What Readers Are Saying….

I asked some of my social media friends, who read mysteries, what they thought went into making an engaging read. Here are some of those replies with my added commentary.
One reader replied that a mystery novel should begin with a solid hook. Sometimes, a hook is all it takes to get a reader interested. On the other hand, often readers will close the cover on a book if it doesn’t invite them in by the first page.
Here are the hooks I’ve written so far in the Dana Greer Mystery Series:
Something was wrong; Raymond McGregor could sense it. (Prologue/UNHOLY SECRETS)
I heard a high-pitched screech. (Prologue/SILENT BETRAYAL)
Grotto of Lourdes Cemetery, a popular tourist spot established in 1892, was known for its majestic shrine, where it was said miracles had taken place. (Prologue/BITTER WRATH)
Another reader responded, readers like to feel involved with the characters and care what happens to them.
Of course, this applies to the protagonist, but the secondary characters require the same type of attention. The term stick figure is often used to explain a character that is not three dimensional.
I like to think of characters, as people, having six sides: physical, emotional, social, cognitive, creative, and spiritual.
Speaking of Dana Greer, I like to accentuate her blond curls or the red suit she likes to wear with matching heels. When stressed or over-worked, she suffers from migraines.
Emotionally, she comes with a back story. At the age of seven, her uncle attempted to abuse her while the two were in his rowboat. The aftereffects of that night still plague her mind as she felt too dirty to enter the convent as had been her dream since a young child. When anxious, she finds comfort running her fingers along the cover of a miniature Bible that she always carries with her.
Socially, Dana finds herself separated from her husband in book one of the series. She eventually learns that ever since the two married, her husband Nate, had been seeing a prostitute. The culmination of her marriage comes in book two when she learns her husband, a police officer, has been killed while out on a domestic abuse case. Dana finds herself quite shy around men as a result of these incidents.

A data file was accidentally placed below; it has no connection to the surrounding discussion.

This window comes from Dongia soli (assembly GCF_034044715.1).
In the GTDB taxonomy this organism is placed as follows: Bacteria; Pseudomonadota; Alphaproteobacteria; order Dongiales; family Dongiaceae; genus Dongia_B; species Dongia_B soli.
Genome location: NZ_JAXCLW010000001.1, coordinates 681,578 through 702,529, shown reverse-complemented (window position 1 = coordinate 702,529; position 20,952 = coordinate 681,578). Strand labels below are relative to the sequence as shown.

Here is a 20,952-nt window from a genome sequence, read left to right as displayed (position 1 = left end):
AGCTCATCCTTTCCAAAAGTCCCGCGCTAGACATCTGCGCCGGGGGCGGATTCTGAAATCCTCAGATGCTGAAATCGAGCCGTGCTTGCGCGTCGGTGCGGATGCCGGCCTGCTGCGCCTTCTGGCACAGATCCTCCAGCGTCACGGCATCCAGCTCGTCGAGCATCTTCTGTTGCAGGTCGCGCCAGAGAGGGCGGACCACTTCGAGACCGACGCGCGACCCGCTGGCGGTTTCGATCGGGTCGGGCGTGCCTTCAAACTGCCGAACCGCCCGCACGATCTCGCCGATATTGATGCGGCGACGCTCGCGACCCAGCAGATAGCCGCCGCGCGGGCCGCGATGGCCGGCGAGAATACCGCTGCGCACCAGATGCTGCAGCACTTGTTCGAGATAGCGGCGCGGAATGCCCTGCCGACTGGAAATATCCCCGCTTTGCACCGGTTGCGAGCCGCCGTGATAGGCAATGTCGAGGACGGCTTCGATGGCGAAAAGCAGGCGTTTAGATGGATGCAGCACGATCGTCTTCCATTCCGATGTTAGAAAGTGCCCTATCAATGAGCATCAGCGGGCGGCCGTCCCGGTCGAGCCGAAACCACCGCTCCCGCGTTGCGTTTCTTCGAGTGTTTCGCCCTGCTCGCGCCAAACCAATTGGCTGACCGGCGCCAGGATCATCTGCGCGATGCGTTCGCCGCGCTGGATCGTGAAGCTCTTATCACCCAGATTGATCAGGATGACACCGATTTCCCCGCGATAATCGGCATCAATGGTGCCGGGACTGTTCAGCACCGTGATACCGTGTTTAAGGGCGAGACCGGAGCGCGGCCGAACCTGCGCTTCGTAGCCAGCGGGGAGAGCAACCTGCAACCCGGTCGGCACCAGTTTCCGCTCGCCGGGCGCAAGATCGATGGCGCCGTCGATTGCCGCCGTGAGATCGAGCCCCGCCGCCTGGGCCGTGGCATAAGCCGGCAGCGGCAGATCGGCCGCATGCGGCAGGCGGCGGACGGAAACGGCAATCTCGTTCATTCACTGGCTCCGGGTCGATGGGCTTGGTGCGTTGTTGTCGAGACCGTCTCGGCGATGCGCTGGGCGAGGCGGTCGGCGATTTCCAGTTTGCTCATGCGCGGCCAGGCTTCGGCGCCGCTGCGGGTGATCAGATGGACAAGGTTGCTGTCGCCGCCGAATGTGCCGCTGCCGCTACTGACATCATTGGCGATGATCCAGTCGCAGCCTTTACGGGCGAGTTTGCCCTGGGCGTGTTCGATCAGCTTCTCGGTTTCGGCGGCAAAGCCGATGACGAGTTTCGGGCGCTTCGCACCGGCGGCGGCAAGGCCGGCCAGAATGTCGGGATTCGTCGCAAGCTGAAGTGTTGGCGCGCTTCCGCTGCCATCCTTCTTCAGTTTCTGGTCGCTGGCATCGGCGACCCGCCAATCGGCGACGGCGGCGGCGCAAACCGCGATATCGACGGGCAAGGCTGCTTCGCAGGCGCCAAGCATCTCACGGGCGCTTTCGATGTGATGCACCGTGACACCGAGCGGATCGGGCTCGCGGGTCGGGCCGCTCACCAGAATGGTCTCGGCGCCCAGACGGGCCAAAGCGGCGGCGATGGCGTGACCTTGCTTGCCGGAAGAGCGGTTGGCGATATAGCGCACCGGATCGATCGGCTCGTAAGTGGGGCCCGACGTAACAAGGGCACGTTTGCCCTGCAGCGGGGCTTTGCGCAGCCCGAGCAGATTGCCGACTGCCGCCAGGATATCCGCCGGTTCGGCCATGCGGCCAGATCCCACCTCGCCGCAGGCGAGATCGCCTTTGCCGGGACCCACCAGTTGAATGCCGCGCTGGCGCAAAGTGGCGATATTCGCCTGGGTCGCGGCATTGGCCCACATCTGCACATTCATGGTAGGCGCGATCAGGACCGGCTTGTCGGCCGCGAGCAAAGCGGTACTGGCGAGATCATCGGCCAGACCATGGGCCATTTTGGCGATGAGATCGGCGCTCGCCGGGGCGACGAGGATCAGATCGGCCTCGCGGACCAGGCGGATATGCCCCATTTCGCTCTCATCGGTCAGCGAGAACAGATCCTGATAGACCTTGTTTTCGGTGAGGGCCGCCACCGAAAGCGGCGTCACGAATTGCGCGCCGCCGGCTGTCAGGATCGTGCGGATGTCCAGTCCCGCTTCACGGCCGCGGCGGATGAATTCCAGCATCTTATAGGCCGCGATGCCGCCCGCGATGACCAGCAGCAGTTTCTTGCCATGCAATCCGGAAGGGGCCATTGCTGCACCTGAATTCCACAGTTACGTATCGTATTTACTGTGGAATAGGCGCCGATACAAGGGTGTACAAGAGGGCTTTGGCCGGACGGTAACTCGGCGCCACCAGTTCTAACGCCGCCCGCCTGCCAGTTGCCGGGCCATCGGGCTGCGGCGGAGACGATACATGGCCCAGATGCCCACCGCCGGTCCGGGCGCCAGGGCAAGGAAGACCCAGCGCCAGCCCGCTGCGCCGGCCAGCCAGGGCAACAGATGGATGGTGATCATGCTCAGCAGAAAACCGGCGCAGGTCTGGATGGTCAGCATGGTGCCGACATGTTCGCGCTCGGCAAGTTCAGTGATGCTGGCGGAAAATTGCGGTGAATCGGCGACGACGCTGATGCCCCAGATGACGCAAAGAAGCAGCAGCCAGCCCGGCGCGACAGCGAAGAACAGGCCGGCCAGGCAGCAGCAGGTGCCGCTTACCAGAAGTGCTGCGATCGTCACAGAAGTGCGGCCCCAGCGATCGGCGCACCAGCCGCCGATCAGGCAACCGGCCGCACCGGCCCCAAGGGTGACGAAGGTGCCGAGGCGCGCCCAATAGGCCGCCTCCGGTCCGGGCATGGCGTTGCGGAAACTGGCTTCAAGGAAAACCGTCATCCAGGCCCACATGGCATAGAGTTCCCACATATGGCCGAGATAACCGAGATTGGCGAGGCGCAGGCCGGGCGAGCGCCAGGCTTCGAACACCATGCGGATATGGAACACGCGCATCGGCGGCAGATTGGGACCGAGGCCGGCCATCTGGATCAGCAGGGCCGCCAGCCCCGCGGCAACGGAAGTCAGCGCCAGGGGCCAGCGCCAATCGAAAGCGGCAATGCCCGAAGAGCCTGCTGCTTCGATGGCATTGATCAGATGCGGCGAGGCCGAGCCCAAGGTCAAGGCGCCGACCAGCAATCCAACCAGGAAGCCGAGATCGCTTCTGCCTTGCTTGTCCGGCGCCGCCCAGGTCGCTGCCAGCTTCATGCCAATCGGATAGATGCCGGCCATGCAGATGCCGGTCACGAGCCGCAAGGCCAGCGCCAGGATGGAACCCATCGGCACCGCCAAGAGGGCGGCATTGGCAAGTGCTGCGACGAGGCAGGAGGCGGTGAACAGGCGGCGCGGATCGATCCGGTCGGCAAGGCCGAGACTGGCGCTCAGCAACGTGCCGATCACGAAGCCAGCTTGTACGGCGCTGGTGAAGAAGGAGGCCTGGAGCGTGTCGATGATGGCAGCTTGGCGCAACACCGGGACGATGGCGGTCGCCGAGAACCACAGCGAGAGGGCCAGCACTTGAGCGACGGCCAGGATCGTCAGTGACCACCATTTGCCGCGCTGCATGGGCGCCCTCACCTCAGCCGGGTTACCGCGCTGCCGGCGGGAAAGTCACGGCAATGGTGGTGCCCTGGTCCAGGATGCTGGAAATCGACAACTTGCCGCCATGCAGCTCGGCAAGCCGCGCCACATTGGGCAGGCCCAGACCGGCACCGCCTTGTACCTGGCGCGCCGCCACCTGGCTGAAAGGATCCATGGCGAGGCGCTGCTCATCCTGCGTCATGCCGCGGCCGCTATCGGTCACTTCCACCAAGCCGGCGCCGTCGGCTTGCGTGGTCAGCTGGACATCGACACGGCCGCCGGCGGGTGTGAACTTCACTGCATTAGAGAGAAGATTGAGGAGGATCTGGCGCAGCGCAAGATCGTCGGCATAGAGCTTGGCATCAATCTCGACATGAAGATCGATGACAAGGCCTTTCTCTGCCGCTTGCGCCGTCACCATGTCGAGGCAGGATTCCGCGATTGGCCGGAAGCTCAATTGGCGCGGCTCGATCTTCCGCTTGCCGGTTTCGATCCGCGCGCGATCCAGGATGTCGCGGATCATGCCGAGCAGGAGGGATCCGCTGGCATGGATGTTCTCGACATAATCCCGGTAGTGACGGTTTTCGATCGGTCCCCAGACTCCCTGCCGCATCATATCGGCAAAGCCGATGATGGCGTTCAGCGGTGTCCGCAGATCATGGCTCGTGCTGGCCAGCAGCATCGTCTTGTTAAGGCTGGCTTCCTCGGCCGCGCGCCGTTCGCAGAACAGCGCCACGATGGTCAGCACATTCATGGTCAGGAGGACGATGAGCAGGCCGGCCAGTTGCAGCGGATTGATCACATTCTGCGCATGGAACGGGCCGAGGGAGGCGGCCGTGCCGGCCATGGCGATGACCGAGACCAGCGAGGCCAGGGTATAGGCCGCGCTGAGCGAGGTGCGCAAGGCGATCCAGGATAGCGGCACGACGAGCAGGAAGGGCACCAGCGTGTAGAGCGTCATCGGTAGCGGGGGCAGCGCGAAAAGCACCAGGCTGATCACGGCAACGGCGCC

Intellectually, Dana comes across as people said in the 1950s as a smart cookie. Although she is often complimented on her sleuth abilities, she just as often gets the attention of one too many men who see her only as a beautiful blond.
Dana has her own flair or creative style about solving crimes based on what she learned from her former mentor Fiona Wharton
Shortly after her marriage to Nate, she forgoes her involvement in the Catholic Church. Although raised in the Catholic Church and having attended Catholic school, she leaves the Church as a young adult. In the beginning of the series, she finds herself longing to return with the idea she will…at some point.
One of the readers commented that he wants the mysteries he reads to have a good tempo. Pace is essential to mystery. Tension is what helps to create that edge of your seat thrill. But as in cooking a good stew, mystery needs just enough salt and pepper. There must be falling action as well, where readers can catch their breath before another crisis hits.
Whether a novel’s setting involves a cesspool of corruption, has the Ku Klux Klan lurking in the shadows, or has experienced a mysterious kidnapping, readers want and expect to experience a roller-coaster ride!
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As a note of interest, later this year, I will be offering an online course called: Fun with Fiction for beginning and intermediate writers. Check back on my website, Facebook, or Instagram.